Believe it or not, the US is way down the list on a ranking of countries by global per-capita alcohol consumption.
But that fact matters little to the drink purveyors who continue to vie for share in a market expected to grow to more than $250 billion by 2017.
The expected steady growth – and relative stability — of the US alcoholic beverage market was the idea behind the creation of our new High Spirits motif, a portfolio of stocks of companies that provide a variety of beer, wine and spirits to a thirsty citizenry.
As a recent Gallup poll showed, most of us drink, with 66% of respondents saying they have occasion to consume alcohol, consuming, on average, 4.2 drinks a week.1
According to a report by Ken Research, the US alcoholic beverages market posted a compound annual growth rate of 2.9% from 2006 to 2012, driven by several factors including increasing demand for flavored alcoholic beverages and ready-to-drink cocktails, surging investment in brand-building by the companies, major consolidations, off-premise sales and drinks with low-calorie and low-alcohol content.2
However, what seems particularly impressive about that period of growth is that, as we all remember, that timeframe included a particularly nasty economic recession.
But it’s the nature of alcohol’s resiliency to economic hard times that can also make this sector attractive. During the heart of the recession, for example, sales of alcohol grew 10% for the 12 months ended May 31, 2011 – even though the average unemployment rate during that time was more than 9.3%.3
Ken Research has projected that the US market will grow 3.6%, on a CAGR basis, to reach $252 billion in 2017, based on expectations of favorable economic conditions.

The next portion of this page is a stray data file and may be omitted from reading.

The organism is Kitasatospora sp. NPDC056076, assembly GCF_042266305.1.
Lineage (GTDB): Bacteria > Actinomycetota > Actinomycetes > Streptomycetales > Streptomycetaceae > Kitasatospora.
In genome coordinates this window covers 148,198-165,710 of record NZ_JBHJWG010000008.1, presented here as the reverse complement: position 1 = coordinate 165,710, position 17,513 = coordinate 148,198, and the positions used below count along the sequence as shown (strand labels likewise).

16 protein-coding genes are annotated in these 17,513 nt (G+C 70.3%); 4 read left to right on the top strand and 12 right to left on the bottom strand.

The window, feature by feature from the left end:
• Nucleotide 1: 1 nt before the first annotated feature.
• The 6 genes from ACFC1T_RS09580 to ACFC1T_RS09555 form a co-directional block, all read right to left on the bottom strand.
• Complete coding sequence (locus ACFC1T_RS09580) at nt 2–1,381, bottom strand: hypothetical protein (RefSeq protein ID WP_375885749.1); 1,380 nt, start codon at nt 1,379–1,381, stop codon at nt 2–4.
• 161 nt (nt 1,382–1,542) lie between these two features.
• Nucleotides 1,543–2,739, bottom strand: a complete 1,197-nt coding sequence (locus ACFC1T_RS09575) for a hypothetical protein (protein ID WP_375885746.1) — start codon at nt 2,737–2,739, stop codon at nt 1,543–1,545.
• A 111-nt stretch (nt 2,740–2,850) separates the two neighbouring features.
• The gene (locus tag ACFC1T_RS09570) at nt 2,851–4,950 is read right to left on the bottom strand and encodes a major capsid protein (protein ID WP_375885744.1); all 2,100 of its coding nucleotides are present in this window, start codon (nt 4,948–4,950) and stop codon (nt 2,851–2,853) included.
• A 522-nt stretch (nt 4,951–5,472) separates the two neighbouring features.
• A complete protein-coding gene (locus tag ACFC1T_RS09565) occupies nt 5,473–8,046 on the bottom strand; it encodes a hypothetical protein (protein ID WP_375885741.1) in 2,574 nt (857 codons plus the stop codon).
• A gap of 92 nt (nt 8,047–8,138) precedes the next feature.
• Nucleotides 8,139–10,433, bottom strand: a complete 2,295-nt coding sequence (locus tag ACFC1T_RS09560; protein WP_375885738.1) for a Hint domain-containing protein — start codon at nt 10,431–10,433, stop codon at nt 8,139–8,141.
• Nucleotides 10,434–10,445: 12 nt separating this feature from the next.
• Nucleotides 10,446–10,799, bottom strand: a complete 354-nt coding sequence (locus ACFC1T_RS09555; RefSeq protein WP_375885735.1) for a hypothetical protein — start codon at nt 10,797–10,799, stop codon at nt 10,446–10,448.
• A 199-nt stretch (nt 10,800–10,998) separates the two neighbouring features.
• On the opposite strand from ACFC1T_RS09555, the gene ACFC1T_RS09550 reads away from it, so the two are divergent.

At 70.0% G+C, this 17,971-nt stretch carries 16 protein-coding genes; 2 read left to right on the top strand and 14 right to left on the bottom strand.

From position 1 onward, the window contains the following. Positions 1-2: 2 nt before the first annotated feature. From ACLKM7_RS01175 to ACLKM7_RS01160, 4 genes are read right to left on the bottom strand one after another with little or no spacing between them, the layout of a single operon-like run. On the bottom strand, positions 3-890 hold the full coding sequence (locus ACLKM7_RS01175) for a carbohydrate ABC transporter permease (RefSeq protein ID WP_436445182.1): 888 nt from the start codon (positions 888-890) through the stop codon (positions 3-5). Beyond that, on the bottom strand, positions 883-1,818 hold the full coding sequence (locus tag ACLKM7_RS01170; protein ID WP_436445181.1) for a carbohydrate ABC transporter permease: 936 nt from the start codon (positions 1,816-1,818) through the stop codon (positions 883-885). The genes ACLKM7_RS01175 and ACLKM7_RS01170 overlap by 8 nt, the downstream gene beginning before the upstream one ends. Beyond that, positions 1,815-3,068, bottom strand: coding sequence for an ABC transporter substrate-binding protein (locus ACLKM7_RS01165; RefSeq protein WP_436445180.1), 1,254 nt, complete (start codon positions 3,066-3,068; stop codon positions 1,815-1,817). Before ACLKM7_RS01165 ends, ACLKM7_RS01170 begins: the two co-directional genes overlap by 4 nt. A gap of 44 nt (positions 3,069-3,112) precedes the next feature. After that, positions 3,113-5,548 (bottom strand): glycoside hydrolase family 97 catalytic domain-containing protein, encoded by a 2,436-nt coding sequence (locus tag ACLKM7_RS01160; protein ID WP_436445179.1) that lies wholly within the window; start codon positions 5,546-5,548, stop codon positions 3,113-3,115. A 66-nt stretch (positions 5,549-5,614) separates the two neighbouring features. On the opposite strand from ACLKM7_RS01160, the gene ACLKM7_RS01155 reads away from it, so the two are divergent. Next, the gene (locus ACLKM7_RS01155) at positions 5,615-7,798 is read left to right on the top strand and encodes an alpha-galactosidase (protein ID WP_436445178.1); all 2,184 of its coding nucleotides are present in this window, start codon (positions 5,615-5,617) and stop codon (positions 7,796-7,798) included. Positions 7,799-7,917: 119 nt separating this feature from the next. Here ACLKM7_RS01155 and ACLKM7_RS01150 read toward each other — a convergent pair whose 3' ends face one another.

This growth is most likely to come from a boom in the flavored beverages and beverages with low alcohol and calorie content, increasing number of wineries, breweries and distilleries, a growing US population of 21 years and above, increasing production of material input used in manufacturing of alcoholic beverages and growing personal disposable income.
Investors who consider the US alcohol market a steady and dependable grower over the next few years may want to consider adding a portfolio of stocks from this industry to their overall investment portfolio.
1Lydia Saad, “Majority in US Drink Alcohol, Averaging Four Drinks a Week,” gallup.com, Aug. 17, 2012, http://www.gallup.com/poll/156770/Majority-Drink-Alcohol-Averaging-Four-Drinks-Week.aspx, (accessed March 12, 2014).
2Ken Research, “The US Alcoholic Beverages Market Outlook to 2017,” September 2013, http://www.kenresearch.com/agriculture-food–beverages/beverages/us-alcoholic-beverages-market-research-report/397-104.html, (accessed March 12, 2014).
3Aaron Smith, “Alcohol Sales Thrive in Hard Times, CNNMoney.com, June 9, 2011, http://money.cnn.com/2011/06/08/news/companies/alcohol_sales/index.htm?iid=HP_LN, (accessed March 12, 2014).